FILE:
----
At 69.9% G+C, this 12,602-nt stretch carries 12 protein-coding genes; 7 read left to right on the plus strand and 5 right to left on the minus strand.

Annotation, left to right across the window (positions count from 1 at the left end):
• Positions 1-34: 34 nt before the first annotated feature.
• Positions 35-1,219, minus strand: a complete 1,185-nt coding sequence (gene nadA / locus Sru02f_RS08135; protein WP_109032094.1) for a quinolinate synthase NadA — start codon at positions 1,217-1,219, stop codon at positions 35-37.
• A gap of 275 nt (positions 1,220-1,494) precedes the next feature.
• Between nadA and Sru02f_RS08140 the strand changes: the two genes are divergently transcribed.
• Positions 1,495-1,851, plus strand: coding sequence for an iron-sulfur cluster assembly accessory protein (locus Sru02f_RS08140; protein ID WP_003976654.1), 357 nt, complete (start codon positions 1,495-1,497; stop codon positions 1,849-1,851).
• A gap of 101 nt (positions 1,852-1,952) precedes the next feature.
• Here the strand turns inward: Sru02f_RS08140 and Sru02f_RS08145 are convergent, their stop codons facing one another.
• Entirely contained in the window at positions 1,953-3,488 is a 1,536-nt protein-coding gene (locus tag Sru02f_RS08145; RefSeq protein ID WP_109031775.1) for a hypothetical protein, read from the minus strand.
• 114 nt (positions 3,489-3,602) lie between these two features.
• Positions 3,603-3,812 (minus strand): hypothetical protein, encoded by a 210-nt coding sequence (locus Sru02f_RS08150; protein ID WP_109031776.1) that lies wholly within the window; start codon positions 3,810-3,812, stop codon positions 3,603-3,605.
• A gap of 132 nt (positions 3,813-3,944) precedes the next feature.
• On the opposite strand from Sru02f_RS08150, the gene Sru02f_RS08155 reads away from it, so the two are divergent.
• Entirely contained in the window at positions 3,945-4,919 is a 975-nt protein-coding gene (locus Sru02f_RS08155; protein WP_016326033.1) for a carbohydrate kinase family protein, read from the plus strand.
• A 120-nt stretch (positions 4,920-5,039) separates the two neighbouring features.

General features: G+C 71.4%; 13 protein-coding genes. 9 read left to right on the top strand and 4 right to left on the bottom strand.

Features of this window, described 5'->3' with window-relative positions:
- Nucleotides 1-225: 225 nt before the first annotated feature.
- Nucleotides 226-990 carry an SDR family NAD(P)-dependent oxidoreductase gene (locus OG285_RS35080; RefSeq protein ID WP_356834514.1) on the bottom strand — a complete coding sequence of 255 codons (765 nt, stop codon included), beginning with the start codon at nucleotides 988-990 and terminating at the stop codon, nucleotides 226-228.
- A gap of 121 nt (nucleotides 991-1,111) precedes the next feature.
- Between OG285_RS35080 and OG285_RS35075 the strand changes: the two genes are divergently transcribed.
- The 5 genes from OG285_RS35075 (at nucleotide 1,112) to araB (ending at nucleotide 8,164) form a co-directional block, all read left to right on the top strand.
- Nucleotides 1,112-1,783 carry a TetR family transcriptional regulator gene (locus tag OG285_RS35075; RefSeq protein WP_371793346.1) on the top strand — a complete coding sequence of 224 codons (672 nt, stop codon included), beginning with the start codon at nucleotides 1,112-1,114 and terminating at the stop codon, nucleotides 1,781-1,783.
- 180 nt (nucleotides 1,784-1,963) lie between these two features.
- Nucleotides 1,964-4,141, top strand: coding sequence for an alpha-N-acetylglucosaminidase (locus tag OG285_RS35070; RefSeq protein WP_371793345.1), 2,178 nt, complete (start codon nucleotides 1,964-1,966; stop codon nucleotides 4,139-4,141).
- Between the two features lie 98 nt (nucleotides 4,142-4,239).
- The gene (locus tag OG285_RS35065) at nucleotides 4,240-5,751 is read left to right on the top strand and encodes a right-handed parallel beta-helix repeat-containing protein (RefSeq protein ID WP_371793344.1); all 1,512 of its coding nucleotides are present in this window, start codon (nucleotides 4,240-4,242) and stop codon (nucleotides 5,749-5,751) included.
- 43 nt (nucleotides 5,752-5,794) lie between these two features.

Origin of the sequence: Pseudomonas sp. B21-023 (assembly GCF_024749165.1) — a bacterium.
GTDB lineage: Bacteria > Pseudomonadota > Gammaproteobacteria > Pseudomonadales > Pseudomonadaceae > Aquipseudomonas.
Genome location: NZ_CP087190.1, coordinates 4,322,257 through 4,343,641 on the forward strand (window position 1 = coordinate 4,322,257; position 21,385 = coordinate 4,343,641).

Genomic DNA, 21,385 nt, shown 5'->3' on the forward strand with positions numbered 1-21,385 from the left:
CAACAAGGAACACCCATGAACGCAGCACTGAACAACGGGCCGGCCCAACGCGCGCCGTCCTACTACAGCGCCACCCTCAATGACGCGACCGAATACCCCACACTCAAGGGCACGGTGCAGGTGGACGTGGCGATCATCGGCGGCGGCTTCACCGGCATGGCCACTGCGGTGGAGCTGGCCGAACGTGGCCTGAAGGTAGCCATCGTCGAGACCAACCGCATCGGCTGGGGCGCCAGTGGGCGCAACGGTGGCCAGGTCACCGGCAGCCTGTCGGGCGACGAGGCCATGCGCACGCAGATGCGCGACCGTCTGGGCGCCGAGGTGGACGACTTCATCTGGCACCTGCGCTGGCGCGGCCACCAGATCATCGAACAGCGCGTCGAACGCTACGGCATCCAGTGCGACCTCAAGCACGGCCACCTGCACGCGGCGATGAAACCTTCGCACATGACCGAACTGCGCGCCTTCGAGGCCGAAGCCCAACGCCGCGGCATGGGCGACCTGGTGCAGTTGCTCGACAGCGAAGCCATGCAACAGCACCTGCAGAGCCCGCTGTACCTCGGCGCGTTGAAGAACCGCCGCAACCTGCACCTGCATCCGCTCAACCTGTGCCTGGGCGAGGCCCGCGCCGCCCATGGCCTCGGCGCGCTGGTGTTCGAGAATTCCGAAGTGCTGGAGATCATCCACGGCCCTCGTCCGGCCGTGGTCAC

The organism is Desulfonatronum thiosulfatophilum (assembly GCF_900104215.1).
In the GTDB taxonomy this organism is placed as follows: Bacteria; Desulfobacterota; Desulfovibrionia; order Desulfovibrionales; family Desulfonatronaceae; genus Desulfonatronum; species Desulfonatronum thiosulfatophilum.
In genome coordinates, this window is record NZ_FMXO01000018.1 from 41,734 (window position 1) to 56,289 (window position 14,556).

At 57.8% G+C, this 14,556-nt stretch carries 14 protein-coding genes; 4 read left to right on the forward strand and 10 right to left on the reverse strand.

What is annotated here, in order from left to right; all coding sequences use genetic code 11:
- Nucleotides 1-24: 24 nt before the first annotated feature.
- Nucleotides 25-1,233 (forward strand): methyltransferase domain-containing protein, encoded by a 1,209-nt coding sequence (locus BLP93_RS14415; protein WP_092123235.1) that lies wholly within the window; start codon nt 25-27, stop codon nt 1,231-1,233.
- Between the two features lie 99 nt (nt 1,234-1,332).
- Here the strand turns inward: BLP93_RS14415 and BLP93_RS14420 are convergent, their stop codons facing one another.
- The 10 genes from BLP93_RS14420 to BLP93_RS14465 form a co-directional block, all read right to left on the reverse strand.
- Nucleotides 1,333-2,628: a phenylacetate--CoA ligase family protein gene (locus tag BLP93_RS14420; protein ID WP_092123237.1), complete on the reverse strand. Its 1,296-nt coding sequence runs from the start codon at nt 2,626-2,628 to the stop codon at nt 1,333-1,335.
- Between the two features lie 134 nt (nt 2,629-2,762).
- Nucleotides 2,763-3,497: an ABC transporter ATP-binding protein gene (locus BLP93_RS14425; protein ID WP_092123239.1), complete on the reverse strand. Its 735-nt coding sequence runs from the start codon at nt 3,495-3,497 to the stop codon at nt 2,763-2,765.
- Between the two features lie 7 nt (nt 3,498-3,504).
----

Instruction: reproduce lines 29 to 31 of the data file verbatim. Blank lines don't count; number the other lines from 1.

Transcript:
- 43 nt (nucleotides 5,752-5,794) lie between these two features.

Origin of the sequence: Pseudomonas sp. B21-023 (assembly GCF_024749165.1) — a bacterium.
GTDB lineage: Bacteria > Pseudomonadota > Gammaproteobacteria > Pseudomonadales > Pseudomonadaceae > Aquipseudomonas.